US creates terrorist fingerprint database
(Page 2 of 2)
In 2005, Congress passed the Real ID Act, which instructs DHS to develop a single standard for all state-issued driver's licenses and identification cards. The ID is expected to include a biometric identifier. Many experts say the most likely candidate will be a fingerprint.Skip to next paragraph
Subscribe Today to the Monitor
If adopted, that action would create for the first time a government database of fingerprints of virtually every adult American citizen. "This could come home to Americans very, very quickly," Rotenberg says.
Privacy advocates say they are hopeful that the new Democratic Congress will exert an aggressive oversight posture and study the implications of the fingerprint program before it is in place.
They point to the case of Oregon lawyer Brandon Mayfield.
The case began in mid-March 2004, shortly after terrorist bombs ripped through commuter trains in Madrid, Spain, killing 191 people and injuring 1,400. After the attacks, Spanish authorities found fingerprints on a plastic bag with detonators.
The FBI ran the prints through its computer system and found no matches, but identified several close nonmatches. Mr. Mayfield was the fourth of 20 close nonmatches.
Three FBI fingerprint examiners studied the Madrid fingerprint, and concluded that it had been made by Mayfield.
Mayfield's print was in the FBI's database because he had served in the armed forces and had earlier been charged with a crime.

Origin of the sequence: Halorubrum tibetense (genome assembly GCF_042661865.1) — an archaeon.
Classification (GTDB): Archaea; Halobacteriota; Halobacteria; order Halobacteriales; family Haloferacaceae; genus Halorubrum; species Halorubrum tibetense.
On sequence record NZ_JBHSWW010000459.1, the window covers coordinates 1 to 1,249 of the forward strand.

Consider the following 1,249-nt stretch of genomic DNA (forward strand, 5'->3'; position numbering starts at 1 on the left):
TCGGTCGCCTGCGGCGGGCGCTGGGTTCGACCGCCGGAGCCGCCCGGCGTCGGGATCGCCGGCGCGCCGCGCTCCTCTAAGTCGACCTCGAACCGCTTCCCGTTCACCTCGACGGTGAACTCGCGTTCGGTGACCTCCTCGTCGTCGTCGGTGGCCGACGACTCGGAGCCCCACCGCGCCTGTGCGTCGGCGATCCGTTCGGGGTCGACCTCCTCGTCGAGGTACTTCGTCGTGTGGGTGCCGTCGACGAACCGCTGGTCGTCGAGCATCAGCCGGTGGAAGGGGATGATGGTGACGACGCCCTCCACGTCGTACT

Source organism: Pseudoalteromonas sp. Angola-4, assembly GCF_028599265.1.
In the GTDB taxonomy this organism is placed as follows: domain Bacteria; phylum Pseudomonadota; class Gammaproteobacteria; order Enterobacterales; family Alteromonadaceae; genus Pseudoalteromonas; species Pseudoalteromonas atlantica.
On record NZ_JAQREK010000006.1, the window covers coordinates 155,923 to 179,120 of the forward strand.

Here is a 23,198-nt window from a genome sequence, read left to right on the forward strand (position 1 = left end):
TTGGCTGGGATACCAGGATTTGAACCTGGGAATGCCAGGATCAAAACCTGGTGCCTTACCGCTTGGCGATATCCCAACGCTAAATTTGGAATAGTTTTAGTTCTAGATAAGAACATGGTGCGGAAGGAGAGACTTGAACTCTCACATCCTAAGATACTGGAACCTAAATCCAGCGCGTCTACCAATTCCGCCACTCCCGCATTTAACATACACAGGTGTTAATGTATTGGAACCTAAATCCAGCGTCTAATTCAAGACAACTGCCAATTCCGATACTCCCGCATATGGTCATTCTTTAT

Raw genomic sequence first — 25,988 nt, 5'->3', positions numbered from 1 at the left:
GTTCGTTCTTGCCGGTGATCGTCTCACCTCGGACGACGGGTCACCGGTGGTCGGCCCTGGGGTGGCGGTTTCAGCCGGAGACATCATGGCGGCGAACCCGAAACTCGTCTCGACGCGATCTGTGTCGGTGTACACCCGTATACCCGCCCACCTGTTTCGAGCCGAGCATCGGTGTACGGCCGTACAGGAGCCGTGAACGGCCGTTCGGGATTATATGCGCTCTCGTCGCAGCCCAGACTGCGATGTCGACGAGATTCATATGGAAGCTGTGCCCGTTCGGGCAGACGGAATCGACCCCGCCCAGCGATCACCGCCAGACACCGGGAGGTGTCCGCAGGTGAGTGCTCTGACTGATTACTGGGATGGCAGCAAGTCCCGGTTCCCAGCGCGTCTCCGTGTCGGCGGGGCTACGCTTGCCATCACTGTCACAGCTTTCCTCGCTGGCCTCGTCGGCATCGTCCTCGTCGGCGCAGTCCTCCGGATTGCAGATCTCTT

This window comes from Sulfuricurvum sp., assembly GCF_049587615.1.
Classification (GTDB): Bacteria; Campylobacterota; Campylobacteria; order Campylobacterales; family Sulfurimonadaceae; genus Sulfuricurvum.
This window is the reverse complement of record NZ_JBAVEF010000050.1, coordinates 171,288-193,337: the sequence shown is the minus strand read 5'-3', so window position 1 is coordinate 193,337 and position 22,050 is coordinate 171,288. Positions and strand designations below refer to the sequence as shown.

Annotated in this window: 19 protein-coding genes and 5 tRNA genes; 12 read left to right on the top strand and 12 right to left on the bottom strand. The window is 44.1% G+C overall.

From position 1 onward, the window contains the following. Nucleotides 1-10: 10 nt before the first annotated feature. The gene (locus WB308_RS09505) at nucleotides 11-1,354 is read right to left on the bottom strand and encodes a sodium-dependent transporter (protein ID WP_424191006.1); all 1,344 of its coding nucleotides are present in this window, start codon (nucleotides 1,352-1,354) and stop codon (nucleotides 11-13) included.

FBI investigators learned that Mayfield had converted to Islam and had married an Egyptian immigrant. He also had served as the attorney in a custody case for a man who was convicted of conspiring to aid the Taliban and Al Qaeda.
Justice Department officials say this information was unknown to the three examiners when they matched Mayfield's print to the Madrid bombing.
Spanish officials had their doubts about the match. They rejected the FBI's conclusion and continued to investigate.
The FBI dismissed the skepticism of Spanish authorities. One official in the investigation wrote: "I spoke with the lab this morning and they are absolutely confident that they have a match on the print. No doubt about it!!!! They will testify in any court you swear them into."
The FBI began surveilling Mayfield and his family, including covertly entering his home and office. Mayfield was arrested and held in prison for two weeks.
Concerned about the possibility of a mistake, a federal judge ordered an independent analysis of the fingerprint. That analyst also concluded that the print belonged to Mayfield.
That same day, Spanish authorities identified an Algerian man as the real source of the fingerprint.
Eventually, the FBI retracted its earlier conclusion. Last month the Justice Department agreed to pay Mayfield a $2 million settlement and issued a formal apology.
The Justice Department Inspector General's review of the case earlier this year warned about using a large database like the FBI's. "The enormous size of the (FBI) database and the power of the ... program can find a confusingly similar candidate print," the report says.
Mayfield says he was singled out because of his Muslim faith.
The Justice Department concluded that the fingerprint examiners were not aware that Mayfield was a Muslim with a connection to a convicted Al Qaeda supporter when they made the initial match. But later the examiners became aware of those facts, contributing to the FBI's reluctance to investigate whether they had fingered an innocent man, according to the Justice Department review.
Asked about the Mayfield case after his Nov. 30 speech, Chertoff acknowledged that mistakes had been made. But he added that mistakes are made in the criminal justice system, and no one suggests repealing the criminal code.
"We should make our techniques better but we shouldn't throw the whole process out because there are inevitable mistakes," he said.